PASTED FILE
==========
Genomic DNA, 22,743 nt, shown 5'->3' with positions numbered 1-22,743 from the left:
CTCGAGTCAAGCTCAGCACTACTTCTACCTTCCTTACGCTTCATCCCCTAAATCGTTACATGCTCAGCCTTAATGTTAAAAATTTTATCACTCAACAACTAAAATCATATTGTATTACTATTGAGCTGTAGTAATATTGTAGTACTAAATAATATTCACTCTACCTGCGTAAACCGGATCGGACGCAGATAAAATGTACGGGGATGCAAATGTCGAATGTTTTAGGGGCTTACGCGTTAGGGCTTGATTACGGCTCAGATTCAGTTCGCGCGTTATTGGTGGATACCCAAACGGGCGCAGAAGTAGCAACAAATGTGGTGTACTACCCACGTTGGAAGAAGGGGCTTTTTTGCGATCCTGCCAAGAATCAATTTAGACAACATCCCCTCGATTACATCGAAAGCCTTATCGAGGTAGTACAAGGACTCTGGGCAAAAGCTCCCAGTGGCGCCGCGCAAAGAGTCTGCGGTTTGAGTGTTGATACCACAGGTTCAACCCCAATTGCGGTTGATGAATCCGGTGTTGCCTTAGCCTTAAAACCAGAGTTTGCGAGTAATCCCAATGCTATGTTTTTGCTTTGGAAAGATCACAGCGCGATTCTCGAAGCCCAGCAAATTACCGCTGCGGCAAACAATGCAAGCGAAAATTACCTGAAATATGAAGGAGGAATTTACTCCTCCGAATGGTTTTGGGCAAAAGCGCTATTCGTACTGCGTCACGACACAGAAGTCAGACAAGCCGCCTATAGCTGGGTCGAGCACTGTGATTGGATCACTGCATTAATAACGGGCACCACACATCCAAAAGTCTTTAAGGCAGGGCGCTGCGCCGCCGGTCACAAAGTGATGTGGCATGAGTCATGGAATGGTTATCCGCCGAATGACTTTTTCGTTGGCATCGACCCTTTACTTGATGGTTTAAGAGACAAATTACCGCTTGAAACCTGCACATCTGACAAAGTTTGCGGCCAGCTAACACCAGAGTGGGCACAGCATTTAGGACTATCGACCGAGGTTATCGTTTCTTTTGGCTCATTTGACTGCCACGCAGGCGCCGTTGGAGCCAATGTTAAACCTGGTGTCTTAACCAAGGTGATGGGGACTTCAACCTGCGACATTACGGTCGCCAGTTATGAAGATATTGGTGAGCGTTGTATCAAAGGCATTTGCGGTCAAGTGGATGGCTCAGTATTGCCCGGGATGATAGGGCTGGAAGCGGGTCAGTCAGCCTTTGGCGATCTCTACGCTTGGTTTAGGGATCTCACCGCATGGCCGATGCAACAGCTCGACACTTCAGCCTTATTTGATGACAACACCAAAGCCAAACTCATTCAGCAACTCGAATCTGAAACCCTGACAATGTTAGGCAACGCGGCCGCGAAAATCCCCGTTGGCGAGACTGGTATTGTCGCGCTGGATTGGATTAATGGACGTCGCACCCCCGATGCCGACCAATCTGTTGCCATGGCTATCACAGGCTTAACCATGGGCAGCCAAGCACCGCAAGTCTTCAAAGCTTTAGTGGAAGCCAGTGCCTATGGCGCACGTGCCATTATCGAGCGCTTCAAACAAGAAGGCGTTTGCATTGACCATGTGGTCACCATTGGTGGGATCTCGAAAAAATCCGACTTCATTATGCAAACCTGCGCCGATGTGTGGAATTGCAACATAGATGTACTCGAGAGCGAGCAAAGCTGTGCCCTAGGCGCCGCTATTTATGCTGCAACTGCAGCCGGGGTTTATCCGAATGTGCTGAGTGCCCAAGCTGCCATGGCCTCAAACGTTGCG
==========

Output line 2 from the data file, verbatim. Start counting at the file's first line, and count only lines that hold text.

CTCGAGTCAAGCTCAGCACTACTTCTACCTTCCTTACGCTTCATCCCCTAAATCGTTACATGCTCAGCCTTAATGTTAAAAATTTTATCACTCAACAACTAAAATCATATTGTATTACTATTGAGCTGTAGTAATATTGTAGTACTAAATAATATTCACTCTACCTGCGTAAACCGGATCGGACGCAGATAAAATGTACGGGGATGCAAATGTCGAATGTTTTAGGGGCTTACGCGTTAGGGCTTGATTACGGCTCAGATTCAGTTCGCGCGTTATTGGTGGATACCCAAACGGGCGCAGAAGTAGCAACAAATGTGGTGTACTACCCACGTTGGAAGAAGGGGCTTTTTTGCGATCCTGCCAAGAATCAATTTAGACAACATCCCCTCGATTACATCGAAAGCCTTATCGAGGTAGTACAAGGACTCTGGGCAAAAGCTCCCAGTGGCGCCGCGCAAAGAGTCTGCGGTTTGAGTGTTGATACCACAGGTTCAACCCCAATTGCGGTTGATGAATCCGGTGTTGCCTTAGCCTTAAAACCAGAGTTTGCGAGTAATCCCAATGCTATGTTTTTGCTTTGGAAAGATCACAGCGCGATTCTCGAAGCCCAGCAAATTACCGCTGCGGCAAACAATGCAAGCGAAAATTACCTGAAATATGAAGGAGGAATTTACTCCTCCGAATGGTTTTGGGCAAAAGCGCTATTCGTACTGCGTCACGACACAGAAGTCAGACAAGCCGCCTATAGCTGGGTCGAGCACTGTGATTGGATCACTGCATTAATAACGGGCACCACACATCCAAAAGTCTTTAAGGCAGGGCGCTGCGCCGCCGGTCACAAAGTGATGTGGCATGAGTCATGGAATGGTTATCCGCCGAATGACTTTTTCGTTGGCATCGACCCTTTACTTGATGGTTTAAGAGACAAATTACCGCTTGAAACCTGCACATCTGACAAAGTTTGCGGCCAGCTAACACCAGAGTGGGCACAGCATTTAGGACTATCGACCGAGGTTATCGTTTCTTTTGGCTCATTTGACTGCCACGCAGGCGCCGTTGGAGCCAATGTTAAACCTGGTGTCTTAACCAAGGTGATGGGGACTTCAACCTGCGACATTACGGTCGCCAGTTATGAAGATATTGGTGAGCGTTGTATCAAAGGCATTTGCGGTCAAGTGGATGGCTCAGTATTGCCCGGGATGATAGGGCTGGAAGCGGGTCAGTCAGCCTTTGGCGATCTCTACGCTTGGTTTAGGGATCTCACCGCATGGCCGATGCAACAGCTCGACACTTCAGCCTTATTTGATGACAACACCAAAGCCAAACTCATTCAGCAACTCGAATCTGAAACCCTGACAATGTTAGGCAACGCGGCCGCGAAAATCCCCGTTGGCGAGACTGGTATTGTCGCGCTGGATTGGATTAATGGACGTCGCACCCCCGATGCCGACCAATCTGTTGCCATGGCTATCACAGGCTTAACCATGGGCAGCCAAGCACCGCAAGTCTTCAAAGCTTTAGTGGAAGCCAGTGCCTATGGCGCACGTGCCATTATCGAGCGCTTCAAACAAGAAGGCGTTTGCATTGACCATGTGGTCACCATTGGTGGGATCTCGAAAAAATCCGACTTCATTATGCAAACCTGCGCCGATGTGTGGAATTGCAACATAGATGTACTCGAGAGCGAGCAAAGCTGTGCCCTAGGCGCCGCTATTTATGCTGCAACTGCAGCCGGGGTTTATCCGAATGTGCTGAGTGCCCAAGCTGCCATGGCCTCAAACGTTGCG